With encounters with German Tiger tanks in Tunisia, tanks crews were wanting a tank with bigger guns than 75 mm and 76 mm. It was hoped that the T26 would be able to battle toe to toe with the Tigers.
A request for 8,000 T25s and T26s with 75 mm and 76 mm guns was rejected.
In March/May 1943 the Ordnance Committee suggested that some of the T23s be fitted with 90 mm guns for testing. This was declined but fitting a 90 mm gun to the T25 and T26 was approved.
The T26 was to have an inch thicker armor and tracks four inches wider than the T25.
An order for 40 T25s and 10 T26s was approved.
The T25 was based on the T23 with a different suspension and turret. The turret was larger to handle the 90 mm T7 gun that sat in a T99 mount. The suspension and tracks were later used on the M4 Mediums.
Abandoning the Electric Transmission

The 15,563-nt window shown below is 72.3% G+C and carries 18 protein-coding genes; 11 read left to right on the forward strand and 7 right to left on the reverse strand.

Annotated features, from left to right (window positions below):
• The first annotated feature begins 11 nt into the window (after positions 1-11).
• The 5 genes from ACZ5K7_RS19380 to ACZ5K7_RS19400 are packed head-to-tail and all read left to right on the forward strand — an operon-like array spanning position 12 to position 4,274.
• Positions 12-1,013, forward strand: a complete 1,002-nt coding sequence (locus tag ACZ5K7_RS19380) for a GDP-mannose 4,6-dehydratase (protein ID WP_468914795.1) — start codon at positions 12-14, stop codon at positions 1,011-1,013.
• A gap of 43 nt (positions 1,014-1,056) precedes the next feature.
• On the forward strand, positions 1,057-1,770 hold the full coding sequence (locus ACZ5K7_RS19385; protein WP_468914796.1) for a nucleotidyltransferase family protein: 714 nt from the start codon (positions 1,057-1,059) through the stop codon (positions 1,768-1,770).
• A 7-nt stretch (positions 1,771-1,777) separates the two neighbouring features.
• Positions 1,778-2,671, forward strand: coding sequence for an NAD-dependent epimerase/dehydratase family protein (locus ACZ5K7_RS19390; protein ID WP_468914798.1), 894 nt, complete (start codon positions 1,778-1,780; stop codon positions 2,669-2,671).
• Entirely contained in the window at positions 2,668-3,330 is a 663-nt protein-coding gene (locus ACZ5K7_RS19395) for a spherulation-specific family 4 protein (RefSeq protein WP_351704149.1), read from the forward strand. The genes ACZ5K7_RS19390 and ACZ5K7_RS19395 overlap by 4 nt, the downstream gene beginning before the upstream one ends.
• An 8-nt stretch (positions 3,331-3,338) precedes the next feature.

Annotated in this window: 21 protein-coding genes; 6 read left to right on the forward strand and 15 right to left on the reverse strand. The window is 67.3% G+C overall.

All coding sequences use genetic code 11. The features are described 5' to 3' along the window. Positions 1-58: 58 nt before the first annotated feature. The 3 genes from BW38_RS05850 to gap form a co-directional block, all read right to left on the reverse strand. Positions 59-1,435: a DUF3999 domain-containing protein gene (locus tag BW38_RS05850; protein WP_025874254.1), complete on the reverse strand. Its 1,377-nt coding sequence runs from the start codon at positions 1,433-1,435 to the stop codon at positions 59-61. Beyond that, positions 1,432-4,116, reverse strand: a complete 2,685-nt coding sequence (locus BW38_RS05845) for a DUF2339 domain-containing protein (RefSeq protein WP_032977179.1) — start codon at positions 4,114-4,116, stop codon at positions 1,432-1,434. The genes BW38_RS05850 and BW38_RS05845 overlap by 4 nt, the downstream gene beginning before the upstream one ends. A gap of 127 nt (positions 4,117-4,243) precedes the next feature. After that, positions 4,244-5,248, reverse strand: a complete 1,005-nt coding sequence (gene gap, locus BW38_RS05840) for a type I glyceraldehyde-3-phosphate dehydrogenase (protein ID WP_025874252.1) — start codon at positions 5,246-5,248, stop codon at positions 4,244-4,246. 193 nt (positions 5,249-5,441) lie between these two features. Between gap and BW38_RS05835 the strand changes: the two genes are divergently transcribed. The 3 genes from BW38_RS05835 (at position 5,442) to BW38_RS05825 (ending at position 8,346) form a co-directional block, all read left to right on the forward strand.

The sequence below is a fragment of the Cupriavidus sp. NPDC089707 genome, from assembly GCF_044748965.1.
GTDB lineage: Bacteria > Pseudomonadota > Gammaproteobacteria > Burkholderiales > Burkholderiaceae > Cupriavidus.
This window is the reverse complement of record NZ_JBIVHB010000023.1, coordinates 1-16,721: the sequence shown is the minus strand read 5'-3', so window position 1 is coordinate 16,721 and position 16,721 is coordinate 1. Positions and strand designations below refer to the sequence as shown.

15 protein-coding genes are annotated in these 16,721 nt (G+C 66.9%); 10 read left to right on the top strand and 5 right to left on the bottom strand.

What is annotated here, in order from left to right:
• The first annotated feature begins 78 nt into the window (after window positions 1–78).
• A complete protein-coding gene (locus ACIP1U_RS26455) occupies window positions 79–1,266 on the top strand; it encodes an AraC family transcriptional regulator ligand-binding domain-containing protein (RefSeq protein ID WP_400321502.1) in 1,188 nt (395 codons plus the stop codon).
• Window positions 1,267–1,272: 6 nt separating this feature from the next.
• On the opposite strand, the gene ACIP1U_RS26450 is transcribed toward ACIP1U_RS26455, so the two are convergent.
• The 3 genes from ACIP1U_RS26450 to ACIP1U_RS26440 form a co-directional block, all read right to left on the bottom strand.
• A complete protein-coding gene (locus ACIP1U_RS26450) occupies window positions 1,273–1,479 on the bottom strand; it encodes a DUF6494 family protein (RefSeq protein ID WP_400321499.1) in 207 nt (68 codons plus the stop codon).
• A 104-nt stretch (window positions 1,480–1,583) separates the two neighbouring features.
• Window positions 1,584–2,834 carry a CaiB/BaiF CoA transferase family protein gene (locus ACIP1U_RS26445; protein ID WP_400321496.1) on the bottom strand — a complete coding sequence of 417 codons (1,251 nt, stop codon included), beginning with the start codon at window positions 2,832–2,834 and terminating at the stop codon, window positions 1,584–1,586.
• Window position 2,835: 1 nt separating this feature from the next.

Army Ground Forces rejected the electric transmission as it had way too many hurdles to get it to perform properly. In August 1943 the Ordnance Committee converted the vehicles to torquematic transmissions which eliminated most of the problems.
After it was seen that the M4 medium was inadequate the Armored Forces requested that that the T26E1 get immediate priority with 500 being built and Ordnance recommended that 1,500 be built. However the Army Ground Forces felt that was too many and only authorized 250.
It was shown that the T26E1 didn't have enough room for carrying ammunition and the result was the T26E3. Ordnance wanted the T26E3 to become standardized but the Army Ground Forces didn't agree as they felt it hadn't been tested enough. There was even the request to ship the first 20 T26E3s to Europe but, again, Army Ground Forces refused. However, Ordnance was able to talk the General Staff into shipping 20 of them to Europe where they arrived by the end of January 1945. Finally, at this time, Army Ground Forces declared the T26 battle worthy.
In June 1944 a demonstration of the T26E1 and T26E3 were conducted at the Aberdeen Proving Grounds and Ordnance reclassified them as heavy tanks.